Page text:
Dan Benedict, Astronomy Journalist and Educator
Astronomy journalist and educator Dan Benedict's interest in astronomy began in earnest one August night in 1960 when his father gathered the family in the front yard to watch America’s first successful communications satellite, Echo-1, travel across the sky and disappear into Earth’s shadow. He is an avid practitioner of naked-eye astronomy, observing those celestial objects and phenomena that can be easily seen by the casual stargazer with the unaided eye, such as the appearance of planets, bright stars and their constellations, satellites, meteor showers and eclipses. He notes that "Until 400 years ago, all astronomy was naked-eye astronomy." He is a member of the Royal Astronomical Society.
Selected as a participating journalist for a 1998 total solar eclipse cruise, Dan developed a particular interest in astronomy in the unique environment found aboard cruise ships. He explains that “One of the biggest problems for land-based stargazers is light pollution — unwanted light from buildings, street lights, advertising signs and other sources — that hides the dimmer sights in the night sky. It’s tough to find a dark sky anywhere anymore. Many people have never even noticed the Milky Way. But when you are on a ship, you may be hundreds or even thousands of miles away from the nearest sources of light pollution and air pollution, and you get views of the sky like no place ashore.”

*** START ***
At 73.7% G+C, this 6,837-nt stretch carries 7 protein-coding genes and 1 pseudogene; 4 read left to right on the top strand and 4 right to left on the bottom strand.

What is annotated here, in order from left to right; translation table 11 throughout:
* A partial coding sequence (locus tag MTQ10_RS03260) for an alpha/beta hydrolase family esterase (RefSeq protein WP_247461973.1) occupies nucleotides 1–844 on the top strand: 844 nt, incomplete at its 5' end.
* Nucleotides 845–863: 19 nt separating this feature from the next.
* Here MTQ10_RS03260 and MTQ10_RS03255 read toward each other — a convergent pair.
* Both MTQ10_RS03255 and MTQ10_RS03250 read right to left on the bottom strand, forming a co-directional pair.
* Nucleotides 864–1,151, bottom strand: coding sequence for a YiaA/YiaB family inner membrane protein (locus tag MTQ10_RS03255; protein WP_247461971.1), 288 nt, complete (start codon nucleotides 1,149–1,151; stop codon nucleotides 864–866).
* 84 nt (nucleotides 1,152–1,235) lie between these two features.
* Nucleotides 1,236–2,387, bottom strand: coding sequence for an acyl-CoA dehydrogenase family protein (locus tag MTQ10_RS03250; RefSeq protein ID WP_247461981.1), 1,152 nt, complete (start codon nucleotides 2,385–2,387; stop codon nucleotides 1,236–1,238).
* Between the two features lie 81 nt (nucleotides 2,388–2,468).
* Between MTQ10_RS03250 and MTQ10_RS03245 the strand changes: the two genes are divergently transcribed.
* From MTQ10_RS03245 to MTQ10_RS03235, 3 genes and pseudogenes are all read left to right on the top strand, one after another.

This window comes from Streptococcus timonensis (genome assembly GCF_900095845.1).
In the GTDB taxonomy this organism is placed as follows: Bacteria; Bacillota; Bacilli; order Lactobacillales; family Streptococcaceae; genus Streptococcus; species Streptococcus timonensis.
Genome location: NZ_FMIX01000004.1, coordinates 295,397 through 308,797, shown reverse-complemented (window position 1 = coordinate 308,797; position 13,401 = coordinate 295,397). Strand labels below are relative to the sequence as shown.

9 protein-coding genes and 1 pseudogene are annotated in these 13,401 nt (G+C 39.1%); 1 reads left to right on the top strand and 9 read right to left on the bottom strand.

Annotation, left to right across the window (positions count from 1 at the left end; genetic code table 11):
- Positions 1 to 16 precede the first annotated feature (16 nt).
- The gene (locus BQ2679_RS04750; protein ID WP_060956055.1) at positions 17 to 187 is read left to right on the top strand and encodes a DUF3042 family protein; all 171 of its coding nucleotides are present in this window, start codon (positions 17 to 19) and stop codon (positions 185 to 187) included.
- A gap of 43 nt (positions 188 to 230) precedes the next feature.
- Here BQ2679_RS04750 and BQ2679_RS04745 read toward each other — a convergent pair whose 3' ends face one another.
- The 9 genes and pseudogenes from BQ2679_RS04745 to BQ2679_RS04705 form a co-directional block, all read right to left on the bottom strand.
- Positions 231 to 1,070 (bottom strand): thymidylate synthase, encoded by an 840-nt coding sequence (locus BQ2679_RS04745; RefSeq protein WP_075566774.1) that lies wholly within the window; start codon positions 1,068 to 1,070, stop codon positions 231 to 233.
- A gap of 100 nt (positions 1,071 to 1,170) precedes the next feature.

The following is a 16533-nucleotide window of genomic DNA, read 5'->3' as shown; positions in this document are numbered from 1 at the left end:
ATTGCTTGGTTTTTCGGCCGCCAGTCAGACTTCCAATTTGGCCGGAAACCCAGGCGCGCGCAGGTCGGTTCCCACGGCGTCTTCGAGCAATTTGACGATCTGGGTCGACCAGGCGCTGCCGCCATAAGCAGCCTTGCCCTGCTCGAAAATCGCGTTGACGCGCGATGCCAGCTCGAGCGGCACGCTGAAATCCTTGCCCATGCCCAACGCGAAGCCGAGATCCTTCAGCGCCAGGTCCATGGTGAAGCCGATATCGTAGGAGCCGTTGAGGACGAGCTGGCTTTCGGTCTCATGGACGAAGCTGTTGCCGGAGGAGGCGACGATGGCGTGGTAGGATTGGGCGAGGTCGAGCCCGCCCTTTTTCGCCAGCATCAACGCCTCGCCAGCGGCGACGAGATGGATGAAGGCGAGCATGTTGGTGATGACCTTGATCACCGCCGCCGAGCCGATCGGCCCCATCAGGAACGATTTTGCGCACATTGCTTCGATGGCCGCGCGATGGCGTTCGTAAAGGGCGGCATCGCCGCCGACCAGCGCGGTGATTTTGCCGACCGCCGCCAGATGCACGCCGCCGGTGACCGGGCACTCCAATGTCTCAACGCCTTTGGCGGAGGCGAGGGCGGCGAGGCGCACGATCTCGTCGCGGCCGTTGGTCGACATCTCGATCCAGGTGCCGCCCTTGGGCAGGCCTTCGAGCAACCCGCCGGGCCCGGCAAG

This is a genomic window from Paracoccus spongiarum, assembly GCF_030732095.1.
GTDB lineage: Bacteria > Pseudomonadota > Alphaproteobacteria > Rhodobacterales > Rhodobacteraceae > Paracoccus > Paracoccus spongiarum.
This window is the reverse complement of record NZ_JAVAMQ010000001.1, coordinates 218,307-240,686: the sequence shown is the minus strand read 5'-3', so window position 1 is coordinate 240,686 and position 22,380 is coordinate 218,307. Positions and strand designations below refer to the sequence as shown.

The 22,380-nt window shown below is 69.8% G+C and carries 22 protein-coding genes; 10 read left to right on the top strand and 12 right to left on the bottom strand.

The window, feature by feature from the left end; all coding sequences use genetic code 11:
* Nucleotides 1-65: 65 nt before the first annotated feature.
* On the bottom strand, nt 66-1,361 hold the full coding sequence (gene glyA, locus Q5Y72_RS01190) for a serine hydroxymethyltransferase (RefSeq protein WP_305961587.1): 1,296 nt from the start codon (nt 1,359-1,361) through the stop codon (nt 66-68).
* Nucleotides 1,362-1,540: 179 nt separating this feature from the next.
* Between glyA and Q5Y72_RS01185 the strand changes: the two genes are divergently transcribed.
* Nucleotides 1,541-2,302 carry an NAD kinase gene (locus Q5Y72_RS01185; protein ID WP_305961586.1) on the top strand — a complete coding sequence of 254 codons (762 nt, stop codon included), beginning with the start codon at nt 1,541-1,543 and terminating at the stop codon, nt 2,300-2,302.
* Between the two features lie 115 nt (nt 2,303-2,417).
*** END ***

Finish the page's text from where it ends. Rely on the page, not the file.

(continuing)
Dan Benedict is scheduled to sail on the following voyage(s) (subject to change):